Album Reviews

Stealing Sheep – Into The Diamond Sun

(Heavenly) UK release date: 3 September 2012

Stealing Sheep - Into The Diamond Sun Stealing Sheep’s debut album is a heady cocktail of sounds, with layer upon layer of harmonies and psychedelic folk influences. But it’s far from cluttered or confused; in fact, it’s one of the most coherent and satisfying debuts for some time.

The Liverpool trio – Lucy Mercer, Emily Lansley ad Rebecca Hawley – have already received some heavy-weight endorsement, having toured with Field Music, St Vincent and tUnE-yArDs, and their brand of electro folk is honed to perfection on their first album proper, Into The Diamond Sun. In equal parts spooky and uplifting, their songs’ moods are dictated by their vocal arrangements, with each member taking it in turns to lead the way.

There are some spectacular harmonies at play; single Shut Eye, for example, begins life as a jaunty, quiet sea shanty-inspired ditty and explodes into a raucous vocal swirl. There’s so much going on, with analogue synths, thudding bass drums and twiddling Krautrock intricacies that elsewhere would be a band’s trademark, but Stealing Sheep subtly brush these aside, using them as a prop for their vocals. At times they sound almost medieval, and there’s a pagan under pinning to much of their work, with heavy references to nature.

Much of Into The Diamond Sun would have fitted in very nicely with First Aid Kit’s last album, The Lion’s Roar; the Swedish band use similar themes and, as time’s gone on, they’ve ditched their floaty, floral sound in favour of something a bit more meaty. There are also echoes of Ladytron, Bat For Lashes, Warpaint, Broadcast and even the Velvet Underground, as their folk-tinged pop contains as many electronic tweeks as hand claps and lavish guitar effects.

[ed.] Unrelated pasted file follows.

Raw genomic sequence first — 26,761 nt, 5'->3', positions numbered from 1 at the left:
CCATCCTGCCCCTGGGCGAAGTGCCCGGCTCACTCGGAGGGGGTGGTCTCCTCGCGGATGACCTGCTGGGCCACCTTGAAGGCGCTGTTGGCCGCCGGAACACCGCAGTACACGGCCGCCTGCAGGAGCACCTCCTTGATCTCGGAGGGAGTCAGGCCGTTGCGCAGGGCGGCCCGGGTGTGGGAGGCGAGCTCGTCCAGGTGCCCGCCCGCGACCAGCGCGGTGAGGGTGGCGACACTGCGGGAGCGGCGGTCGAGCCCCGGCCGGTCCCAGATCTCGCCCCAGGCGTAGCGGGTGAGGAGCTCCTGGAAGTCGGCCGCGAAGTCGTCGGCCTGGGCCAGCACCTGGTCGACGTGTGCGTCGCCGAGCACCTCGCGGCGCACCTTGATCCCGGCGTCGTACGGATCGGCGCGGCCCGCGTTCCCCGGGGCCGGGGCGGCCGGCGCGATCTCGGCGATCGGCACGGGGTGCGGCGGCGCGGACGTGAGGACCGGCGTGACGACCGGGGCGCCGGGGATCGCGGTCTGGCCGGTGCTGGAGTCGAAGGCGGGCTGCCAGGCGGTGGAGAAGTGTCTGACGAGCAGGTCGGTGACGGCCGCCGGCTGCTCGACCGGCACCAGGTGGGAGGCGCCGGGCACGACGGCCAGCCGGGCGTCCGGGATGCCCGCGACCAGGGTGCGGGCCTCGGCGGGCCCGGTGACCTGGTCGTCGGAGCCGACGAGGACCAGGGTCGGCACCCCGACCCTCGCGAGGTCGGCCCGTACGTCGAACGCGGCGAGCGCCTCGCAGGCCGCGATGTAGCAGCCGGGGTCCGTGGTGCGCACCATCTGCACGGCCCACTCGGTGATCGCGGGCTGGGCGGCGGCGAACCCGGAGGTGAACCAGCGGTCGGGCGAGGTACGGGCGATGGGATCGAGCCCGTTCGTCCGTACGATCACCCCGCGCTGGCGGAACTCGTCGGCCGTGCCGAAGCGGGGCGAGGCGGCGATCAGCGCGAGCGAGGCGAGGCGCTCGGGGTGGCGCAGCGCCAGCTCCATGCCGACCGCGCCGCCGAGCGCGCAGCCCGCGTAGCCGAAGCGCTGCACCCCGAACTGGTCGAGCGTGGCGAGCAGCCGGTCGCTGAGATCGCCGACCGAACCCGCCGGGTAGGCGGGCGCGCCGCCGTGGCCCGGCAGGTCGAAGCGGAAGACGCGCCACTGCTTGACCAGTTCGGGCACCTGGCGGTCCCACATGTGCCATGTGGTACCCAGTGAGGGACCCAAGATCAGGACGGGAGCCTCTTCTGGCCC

Highlights include White Lies, which combines brilliantly arranged percussion with the almost robotic chant, “You say that you love me but we both know you don’t”, to create a track that’s stylishly chaotic and nods towards Gaggle or Micachu And The Shapes. Similarly, Rearrange starts off cluttered, with guitar slaps and recorders merging underneath the beautifully chanted “I don’t care for what is good or bad, It’s in the past”, before changing direction, ebbing into a more soothing ending, with the plea: ”Can it not just wait ‘til morning light so we can see it clearly.” The album closes with Bear Tracks, a song that could act as Stealing Sheep’s show reel, bringing together 10 minutes of sounds from across the record.

It’s packed to the brim with sounds and ideas but Into The Diamond Sun is instantly lovable, managing to balance out catchy numbers with endlessly interesting songs. It is, all in, a fantastic first effort.

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